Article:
Two New Books!
BOOKSI'm pleased to announce
that The Interface Effect has just
been published by Polity. Six years in the making, the book represents the culmination of my
explorations into the aesthetics and politics of digital media. Read
Patrick Jagoda's review in the Los Angeles
Review of Books and Seb Franklin's review in
There are also two shorter reviews available in
I'm also excited to report that my "French Theory Today" essays, somewhat expanded and
reworked, have been published in French by Éditions Léo Scheer under the
new title Les nouveaux réalistes: Philosophie et postfordisme.
EULOGYAn homage to architect
Lebbeus Woods, who passed away last year.
two new pieces that assess the current state of critical theory in different ways. The
first essay, titled The Bachelor's Fantasy, is
in the current issue of Camera Obscura. The second, The Poverty
of Philosophy published in Critical Inquiry, tackles the question of speculative realism and object-oriented philosophy.
I also have three new pieces on Laruelle,
a chapter on Laruelle's
marxism in the new book Laruelle
and Non-Philosophy, an essay
on Laruelle's aesthetics in the current issue of continent, and
a review of Laruelle's recent book Théorie générale des victimes in Parrhesia.
FRENCH THEORY TODAY An Introduction to Possible Futures
Five essays by Alexander R. Galloway, with special responses and
contributions from Nicola Masciandaro, Eugene Thacker, Dominic Pettman,
Jackson Moore, Stephen Squibb, Prudence Whittlesey, Taeyoon Choi, and
David Horvitz. Edited by Sarah Resnick, and designed by Kamomi Solidum
and Anne Callahan.
The Public School New York, 2010
This set of five pamphlets documents a seminar
at the Public
School New York, a self-organizing educational program where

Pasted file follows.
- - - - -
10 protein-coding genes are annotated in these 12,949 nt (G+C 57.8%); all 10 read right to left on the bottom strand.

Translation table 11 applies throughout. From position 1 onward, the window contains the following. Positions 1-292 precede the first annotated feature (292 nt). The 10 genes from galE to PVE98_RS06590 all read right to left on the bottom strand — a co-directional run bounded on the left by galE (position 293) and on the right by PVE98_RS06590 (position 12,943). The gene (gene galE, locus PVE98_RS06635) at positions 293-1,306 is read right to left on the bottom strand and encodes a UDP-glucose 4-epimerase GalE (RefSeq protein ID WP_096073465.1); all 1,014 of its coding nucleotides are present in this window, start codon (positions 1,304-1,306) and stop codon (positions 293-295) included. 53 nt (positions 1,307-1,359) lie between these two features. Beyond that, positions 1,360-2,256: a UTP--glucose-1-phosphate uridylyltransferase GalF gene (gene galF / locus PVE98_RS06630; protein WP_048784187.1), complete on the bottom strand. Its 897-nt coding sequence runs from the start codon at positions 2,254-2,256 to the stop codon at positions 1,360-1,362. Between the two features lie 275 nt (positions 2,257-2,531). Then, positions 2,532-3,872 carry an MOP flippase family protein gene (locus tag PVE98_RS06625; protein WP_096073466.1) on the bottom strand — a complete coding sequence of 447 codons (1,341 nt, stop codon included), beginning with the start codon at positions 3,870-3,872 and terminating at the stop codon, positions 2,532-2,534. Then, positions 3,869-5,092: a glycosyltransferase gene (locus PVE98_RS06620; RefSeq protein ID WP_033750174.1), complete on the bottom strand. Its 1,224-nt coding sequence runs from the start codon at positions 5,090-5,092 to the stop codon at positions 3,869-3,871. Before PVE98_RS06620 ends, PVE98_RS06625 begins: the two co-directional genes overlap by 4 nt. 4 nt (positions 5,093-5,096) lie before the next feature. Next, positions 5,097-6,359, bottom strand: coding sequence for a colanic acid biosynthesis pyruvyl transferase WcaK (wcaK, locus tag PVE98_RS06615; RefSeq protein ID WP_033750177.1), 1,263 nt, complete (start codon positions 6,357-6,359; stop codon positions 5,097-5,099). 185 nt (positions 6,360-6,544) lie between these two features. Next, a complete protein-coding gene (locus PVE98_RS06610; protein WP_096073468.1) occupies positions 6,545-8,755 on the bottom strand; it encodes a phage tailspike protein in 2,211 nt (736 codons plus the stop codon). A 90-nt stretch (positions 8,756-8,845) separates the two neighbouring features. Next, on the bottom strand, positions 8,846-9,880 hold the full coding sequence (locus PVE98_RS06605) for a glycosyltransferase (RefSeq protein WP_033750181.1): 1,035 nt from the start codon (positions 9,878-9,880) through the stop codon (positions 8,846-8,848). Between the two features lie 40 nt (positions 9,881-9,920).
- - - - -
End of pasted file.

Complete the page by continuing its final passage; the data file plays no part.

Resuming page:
class ideas are generated by the public. "French Theory Today"
explores the work of a new generation of French voices—Catherine
Malabou, Bernard Stiegler, Mehdi Belhaj Kacem, Quentin
Meillassoux, and François Laruelle—whose writing has,
to varying degrees, only recently emerged in the
English-speaking world. Each night the seminar consisted of a
lecture followed by questions from and discussion with class
participants. As Galloway suggests in the online class proposal,
the goal was "not to set in aspic a new canon for French
philosophy, but to proceed inductively, tracing some recent
experiments and possible futures."
Pamphlet 1 | Catherine Malabou, or The Commerce in Being
Pamphlet 2 | Bernard Stiegler, or Our Thoughts are With Control
Pamphlet 3 | Mehdi Belhaj Kacem, or Unworkability
Pamphlet 4 | Quentin Meillassoux, or The Great Outdoors
Pamphlet 5 | François Laruelle, or The Secret
PROTOCOL How Control Exists After Decentralization
MIT Press, 2004
Amazon.com book page
publisher's book page
"An engaging methodological hybrid of the Frankfurt School and UNIX
for Dummies... Galloway brings the uncool question of morality back
into critical thinking" (more)
Ed Halter in The Village
"Expressing some startling new lines of thought with refreshingly straightforward clarity, Galloway reminds all of us why thinking about networks and their protocols is so relevant to our time. From FTP to fluxus or Deleuze to DNS, these are the connections that need to be made between the models competing to be our reality."
Douglas Rushkoff, author of Media Virus, Coercion, and Nothing Sacred